LeUyem Pham’s illustrations are the perfect accompaniment to these lively poems. Her colorful pages are full of smiling kids who laugh, leap and lunge. But be forewarned: This book isn’t a great choice for bedtime, because the poems will make readers want to head right out the door.

Outdoorsy kids are likely to adore a new poetry collection with the engrossing title Nasty Bugs. Children’s poetry connoisseur Lee Bennett Hopkins has collected another winning swarm of poems, with names sure to entice kids, such as “Stink Bug,” “Ode to a Dead Mosquito” and “Barbed and Dangerous.”

Will Terry’s illustrations are truly glorious, with a spread on the stink bug swirling in a fiery background of orange, red and yellow as a huge green bug leers at the reader, with fumes rising. Terry brings readers eye to eye with a litany of malevolent creatures, such as fire ants, boll weevils, lice and bedbugs.

Many mothers will (not!) appreciate the first verse of Amy Ludwig Vanderwater’s poem, “Lice”:

   Ridiculous Pediculus
   O tiny vampire louse
   You crawl from head
            to head
                 to head
   from house
           to house
                to house.

Not only are these poems fun, they also contain facts that will keep kids entertained, educated and grossed out, all at the same time. In addition, an explanatory section at the end contains a short but intriguing entry for each bug mentioned.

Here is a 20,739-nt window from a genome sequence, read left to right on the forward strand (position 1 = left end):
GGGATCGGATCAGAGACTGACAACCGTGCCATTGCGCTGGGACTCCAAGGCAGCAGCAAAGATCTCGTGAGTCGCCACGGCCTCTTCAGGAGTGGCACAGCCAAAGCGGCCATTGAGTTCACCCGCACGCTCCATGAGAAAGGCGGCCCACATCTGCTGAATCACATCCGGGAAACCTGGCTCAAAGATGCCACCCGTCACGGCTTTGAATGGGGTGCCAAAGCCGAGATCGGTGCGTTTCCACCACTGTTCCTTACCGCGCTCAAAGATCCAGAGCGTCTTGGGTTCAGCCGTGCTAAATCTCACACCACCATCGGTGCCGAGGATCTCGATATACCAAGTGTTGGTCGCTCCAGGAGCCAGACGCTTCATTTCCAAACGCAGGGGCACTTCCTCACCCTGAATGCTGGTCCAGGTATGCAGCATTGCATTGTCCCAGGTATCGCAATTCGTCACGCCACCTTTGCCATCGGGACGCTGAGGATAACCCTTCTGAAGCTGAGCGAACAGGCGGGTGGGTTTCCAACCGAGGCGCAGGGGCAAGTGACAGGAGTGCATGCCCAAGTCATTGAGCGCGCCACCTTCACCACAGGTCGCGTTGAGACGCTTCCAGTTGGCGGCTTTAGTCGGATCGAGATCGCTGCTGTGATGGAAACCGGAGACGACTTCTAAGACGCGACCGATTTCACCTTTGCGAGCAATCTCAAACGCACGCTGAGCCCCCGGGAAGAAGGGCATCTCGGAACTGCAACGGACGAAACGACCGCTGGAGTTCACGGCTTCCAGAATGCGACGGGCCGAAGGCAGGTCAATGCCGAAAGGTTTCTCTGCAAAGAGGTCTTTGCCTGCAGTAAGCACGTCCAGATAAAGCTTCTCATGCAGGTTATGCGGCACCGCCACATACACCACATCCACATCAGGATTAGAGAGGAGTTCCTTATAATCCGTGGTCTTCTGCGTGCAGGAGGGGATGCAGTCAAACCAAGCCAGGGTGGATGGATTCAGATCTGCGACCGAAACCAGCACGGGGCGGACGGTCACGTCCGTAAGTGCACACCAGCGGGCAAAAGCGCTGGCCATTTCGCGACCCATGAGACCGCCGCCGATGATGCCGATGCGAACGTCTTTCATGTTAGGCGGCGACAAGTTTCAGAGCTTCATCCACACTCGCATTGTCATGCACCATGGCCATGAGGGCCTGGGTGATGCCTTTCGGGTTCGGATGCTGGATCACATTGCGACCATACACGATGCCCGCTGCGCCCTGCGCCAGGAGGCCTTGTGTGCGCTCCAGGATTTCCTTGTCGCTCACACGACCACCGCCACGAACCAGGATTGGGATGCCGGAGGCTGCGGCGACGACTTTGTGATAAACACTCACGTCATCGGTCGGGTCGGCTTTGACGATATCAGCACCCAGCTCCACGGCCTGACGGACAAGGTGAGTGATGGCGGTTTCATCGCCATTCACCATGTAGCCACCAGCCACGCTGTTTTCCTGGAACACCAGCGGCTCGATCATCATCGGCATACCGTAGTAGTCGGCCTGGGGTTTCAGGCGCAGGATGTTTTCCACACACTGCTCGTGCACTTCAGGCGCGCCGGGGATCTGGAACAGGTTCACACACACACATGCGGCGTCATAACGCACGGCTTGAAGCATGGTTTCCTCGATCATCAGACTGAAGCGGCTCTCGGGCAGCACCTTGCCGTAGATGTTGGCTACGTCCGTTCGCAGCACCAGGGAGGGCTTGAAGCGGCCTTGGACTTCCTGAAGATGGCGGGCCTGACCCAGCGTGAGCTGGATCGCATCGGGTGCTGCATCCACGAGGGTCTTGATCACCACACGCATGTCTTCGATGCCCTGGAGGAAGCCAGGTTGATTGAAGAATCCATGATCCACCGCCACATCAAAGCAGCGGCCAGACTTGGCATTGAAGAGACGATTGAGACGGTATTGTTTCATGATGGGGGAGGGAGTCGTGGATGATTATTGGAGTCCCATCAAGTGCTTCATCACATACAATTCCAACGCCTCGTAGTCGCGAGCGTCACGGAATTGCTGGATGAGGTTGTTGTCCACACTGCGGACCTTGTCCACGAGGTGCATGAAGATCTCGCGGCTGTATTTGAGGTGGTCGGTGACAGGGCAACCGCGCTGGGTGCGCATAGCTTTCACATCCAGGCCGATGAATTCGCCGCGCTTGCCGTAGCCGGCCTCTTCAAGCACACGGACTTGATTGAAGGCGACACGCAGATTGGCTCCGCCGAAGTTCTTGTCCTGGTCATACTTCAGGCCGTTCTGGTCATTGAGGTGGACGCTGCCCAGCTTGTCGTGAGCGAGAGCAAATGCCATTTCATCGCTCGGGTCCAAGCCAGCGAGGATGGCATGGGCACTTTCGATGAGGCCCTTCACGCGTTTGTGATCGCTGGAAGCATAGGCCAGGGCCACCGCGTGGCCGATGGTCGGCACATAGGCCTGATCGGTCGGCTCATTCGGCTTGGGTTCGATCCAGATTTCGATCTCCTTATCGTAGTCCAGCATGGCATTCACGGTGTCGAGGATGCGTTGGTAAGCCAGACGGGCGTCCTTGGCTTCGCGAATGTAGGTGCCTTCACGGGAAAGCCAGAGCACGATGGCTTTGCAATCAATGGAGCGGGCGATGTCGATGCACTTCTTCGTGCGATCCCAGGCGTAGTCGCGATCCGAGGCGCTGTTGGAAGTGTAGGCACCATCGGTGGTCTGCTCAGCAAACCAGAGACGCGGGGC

For more outdoor poems, dip into the exceptionally clever A Meal of the Stars: Poems Up and Down. Dana Jensen has written a series of “vertical” poems, with each line containing just one word. Some of these poems read from top to bottom, while others read from bottom to top. Kids will love this form and no doubt want to try to write their own.

Jensen writes about such upward and downward topics as giraffe necks, popping balloons, rockets blasting into space and kites soaring in the wind. Tricia Tusa’s illustrations add the perfect touch of humor, personality and motion.


When my identical twin girls were born 13 years ago, I dearly wish I’d had Take Two! A Celebration of Twins. This is a treasure chest of poems for parents, siblings and twins, sprinkled here and there with interesting facts. (Imagine, for instance, this hard-to-believe item: “In the 1700s, Mrs. Feodor Vassilyev of Shuya, Russia, had sixteen sets of twins. She also gave birth to four sets of quadruplets and seven sets of triplets!”)

Written by the dynamic children’s literature duo of J. Patrick Lewis (a twin himself) and Jane Yolen, these fun poems address many aspects of twinhood, including the novelty, fun and frustrations. Best of all, the poems are both heartfelt and humorous. Consider these lines from “What’s It Like to Be a Twin?”:

   ’Cause a twin’s a double rainbow
   Or the fork that goes with the knife.
   He may wear around the edges,
   But he’s guaranteed for life.